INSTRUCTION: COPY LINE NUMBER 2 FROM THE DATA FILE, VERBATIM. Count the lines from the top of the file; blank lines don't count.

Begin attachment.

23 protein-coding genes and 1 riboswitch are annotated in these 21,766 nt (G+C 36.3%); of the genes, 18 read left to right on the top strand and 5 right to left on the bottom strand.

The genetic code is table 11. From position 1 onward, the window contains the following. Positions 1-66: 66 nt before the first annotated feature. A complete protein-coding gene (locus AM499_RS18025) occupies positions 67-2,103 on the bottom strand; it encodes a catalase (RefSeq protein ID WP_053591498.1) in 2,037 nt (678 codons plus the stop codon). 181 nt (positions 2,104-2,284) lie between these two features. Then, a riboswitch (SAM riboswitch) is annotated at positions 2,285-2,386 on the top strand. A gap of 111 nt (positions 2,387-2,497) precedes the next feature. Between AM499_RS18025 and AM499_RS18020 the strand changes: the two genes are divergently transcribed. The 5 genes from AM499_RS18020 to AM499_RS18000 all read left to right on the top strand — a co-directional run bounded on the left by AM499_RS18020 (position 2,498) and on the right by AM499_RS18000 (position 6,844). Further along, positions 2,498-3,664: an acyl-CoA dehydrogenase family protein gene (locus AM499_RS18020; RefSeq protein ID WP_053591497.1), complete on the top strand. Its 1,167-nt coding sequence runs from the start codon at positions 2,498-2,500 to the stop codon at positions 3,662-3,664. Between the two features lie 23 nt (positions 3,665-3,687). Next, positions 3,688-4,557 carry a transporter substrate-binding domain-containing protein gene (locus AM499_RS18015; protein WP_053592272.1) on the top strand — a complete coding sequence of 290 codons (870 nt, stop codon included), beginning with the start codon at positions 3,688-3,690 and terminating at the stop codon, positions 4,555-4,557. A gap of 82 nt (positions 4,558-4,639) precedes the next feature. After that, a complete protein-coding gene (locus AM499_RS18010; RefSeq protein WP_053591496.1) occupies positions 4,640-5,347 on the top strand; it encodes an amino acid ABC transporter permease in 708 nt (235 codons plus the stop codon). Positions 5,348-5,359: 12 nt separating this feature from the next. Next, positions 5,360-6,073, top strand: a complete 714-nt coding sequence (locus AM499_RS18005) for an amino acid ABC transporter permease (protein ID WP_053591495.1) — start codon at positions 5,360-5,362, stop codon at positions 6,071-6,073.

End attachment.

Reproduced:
The genetic code is table 11. From position 1 onward, the window contains the following. Positions 1-66: 66 nt before the first annotated feature. A complete protein-coding gene (locus AM499_RS18025) occupies positions 67-2,103 on the bottom strand; it encodes a catalase (RefSeq protein ID WP_053591498.1) in 2,037 nt (678 codons plus the stop codon). 181 nt (positions 2,104-2,284) lie between these two features. Then, a riboswitch (SAM riboswitch) is annotated at positions 2,285-2,386 on the top strand. A gap of 111 nt (positions 2,387-2,497) precedes the next feature. Between AM499_RS18025 and AM499_RS18020 the strand changes: the two genes are divergently transcribed. The 5 genes from AM499_RS18020 to AM499_RS18000 all read left to right on the top strand — a co-directional run bounded on the left by AM499_RS18020 (position 2,498) and on the right by AM499_RS18000 (position 6,844). Further along, positions 2,498-3,664: an acyl-CoA dehydrogenase family protein gene (locus AM499_RS18020; RefSeq protein ID WP_053591497.1), complete on the top strand. Its 1,167-nt coding sequence runs from the start codon at positions 2,498-2,500 to the stop codon at positions 3,662-3,664. Between the two features lie 23 nt (positions 3,665-3,687). Next, positions 3,688-4,557 carry a transporter substrate-binding domain-containing protein gene (locus AM499_RS18015; protein WP_053592272.1) on the top strand — a complete coding sequence of 290 codons (870 nt, stop codon included), beginning with the start codon at positions 3,688-3,690 and terminating at the stop codon, positions 4,555-4,557. A gap of 82 nt (positions 4,558-4,639) precedes the next feature. After that, a complete protein-coding gene (locus AM499_RS18010; RefSeq protein WP_053591496.1) occupies positions 4,640-5,347 on the top strand; it encodes an amino acid ABC transporter permease in 708 nt (235 codons plus the stop codon). Positions 5,348-5,359: 12 nt separating this feature from the next. Next, positions 5,360-6,073, top strand: a complete 714-nt coding sequence (locus AM499_RS18005) for an amino acid ABC transporter permease (protein ID WP_053591495.1) — start codon at positions 5,360-5,362, stop codon at positions 6,071-6,073.